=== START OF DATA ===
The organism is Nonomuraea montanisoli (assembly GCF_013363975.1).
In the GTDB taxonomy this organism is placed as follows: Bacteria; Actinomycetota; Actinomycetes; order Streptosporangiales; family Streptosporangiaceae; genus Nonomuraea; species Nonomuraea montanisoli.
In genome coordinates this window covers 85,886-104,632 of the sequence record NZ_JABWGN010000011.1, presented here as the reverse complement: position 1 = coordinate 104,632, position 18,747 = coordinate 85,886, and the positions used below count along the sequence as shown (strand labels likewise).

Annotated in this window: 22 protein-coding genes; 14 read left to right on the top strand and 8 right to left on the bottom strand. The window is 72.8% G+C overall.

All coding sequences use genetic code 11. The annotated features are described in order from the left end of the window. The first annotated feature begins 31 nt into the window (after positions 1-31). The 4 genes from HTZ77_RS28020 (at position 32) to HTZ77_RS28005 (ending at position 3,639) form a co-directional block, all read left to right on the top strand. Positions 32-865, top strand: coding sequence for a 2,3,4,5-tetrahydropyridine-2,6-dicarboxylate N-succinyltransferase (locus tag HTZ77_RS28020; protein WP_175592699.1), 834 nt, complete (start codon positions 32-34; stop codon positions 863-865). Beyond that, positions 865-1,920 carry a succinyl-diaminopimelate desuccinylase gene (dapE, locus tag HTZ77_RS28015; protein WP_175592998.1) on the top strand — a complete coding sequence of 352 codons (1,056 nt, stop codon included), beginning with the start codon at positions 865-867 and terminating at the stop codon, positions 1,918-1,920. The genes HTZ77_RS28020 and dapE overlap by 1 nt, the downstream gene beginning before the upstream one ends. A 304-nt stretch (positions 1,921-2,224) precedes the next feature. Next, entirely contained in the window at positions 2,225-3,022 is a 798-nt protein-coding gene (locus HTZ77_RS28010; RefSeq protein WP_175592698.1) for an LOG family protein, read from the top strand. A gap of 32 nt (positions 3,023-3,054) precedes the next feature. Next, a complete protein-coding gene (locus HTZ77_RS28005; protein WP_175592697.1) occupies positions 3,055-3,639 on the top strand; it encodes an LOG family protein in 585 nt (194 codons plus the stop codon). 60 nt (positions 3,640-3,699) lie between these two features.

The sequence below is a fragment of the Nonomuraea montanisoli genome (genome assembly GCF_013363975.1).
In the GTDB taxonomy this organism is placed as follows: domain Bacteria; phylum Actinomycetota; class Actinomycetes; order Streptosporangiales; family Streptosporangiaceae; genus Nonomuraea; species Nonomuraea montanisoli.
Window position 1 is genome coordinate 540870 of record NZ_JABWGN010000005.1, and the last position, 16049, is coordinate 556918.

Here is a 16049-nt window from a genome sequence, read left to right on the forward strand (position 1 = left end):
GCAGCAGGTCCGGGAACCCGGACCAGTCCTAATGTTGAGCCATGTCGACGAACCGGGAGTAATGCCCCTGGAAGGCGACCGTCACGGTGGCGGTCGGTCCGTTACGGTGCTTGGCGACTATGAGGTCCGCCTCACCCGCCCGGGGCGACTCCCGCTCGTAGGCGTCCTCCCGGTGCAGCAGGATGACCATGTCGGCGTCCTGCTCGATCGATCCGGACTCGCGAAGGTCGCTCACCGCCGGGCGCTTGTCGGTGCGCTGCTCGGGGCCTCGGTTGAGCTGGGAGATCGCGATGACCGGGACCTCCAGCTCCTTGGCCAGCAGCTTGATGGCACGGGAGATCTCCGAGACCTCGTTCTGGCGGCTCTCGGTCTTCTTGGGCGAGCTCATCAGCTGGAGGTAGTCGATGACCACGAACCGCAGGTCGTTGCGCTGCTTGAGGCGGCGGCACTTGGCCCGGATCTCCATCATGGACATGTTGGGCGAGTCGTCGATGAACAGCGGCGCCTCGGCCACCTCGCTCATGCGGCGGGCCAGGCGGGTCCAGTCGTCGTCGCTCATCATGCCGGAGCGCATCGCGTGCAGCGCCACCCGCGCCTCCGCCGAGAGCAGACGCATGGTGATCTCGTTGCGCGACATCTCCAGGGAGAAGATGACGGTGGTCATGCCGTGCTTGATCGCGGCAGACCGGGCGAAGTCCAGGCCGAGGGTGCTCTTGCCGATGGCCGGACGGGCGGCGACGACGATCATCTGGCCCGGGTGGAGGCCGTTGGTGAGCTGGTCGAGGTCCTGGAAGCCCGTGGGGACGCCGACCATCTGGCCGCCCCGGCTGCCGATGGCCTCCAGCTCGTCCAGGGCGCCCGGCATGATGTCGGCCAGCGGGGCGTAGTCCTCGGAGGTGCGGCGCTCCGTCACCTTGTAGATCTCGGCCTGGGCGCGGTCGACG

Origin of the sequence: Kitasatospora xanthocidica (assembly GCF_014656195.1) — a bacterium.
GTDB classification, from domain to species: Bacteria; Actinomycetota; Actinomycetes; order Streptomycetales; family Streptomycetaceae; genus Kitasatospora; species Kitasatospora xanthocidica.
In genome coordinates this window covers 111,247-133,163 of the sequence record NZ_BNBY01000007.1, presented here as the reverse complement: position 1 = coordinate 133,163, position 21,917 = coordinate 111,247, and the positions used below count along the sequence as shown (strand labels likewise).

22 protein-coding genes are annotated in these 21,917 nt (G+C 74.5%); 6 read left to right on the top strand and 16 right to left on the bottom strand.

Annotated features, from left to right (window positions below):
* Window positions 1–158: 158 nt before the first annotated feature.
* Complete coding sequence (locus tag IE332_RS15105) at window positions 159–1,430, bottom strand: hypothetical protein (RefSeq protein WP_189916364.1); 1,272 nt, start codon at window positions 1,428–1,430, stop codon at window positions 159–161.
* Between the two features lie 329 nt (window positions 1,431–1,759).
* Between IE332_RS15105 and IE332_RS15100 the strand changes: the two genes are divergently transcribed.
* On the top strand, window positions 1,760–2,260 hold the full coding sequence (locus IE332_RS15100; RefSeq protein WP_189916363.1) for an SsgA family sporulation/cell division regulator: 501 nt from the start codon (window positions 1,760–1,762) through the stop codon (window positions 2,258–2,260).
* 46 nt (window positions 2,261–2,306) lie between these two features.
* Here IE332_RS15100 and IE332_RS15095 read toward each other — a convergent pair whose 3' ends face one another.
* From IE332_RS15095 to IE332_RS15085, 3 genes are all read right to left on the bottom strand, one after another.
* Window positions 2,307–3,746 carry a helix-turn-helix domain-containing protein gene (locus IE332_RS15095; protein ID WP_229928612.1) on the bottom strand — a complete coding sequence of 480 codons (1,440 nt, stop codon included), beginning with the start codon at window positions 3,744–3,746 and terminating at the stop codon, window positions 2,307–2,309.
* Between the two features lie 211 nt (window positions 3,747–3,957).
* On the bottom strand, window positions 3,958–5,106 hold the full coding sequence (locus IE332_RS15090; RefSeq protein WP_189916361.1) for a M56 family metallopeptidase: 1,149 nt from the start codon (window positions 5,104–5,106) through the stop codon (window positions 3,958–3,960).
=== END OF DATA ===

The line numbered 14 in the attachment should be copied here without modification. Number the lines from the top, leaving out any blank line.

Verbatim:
22 protein-coding genes are annotated in these 21,917 nt (G+C 74.5%); 6 read left to right on the top strand and 16 right to left on the bottom strand.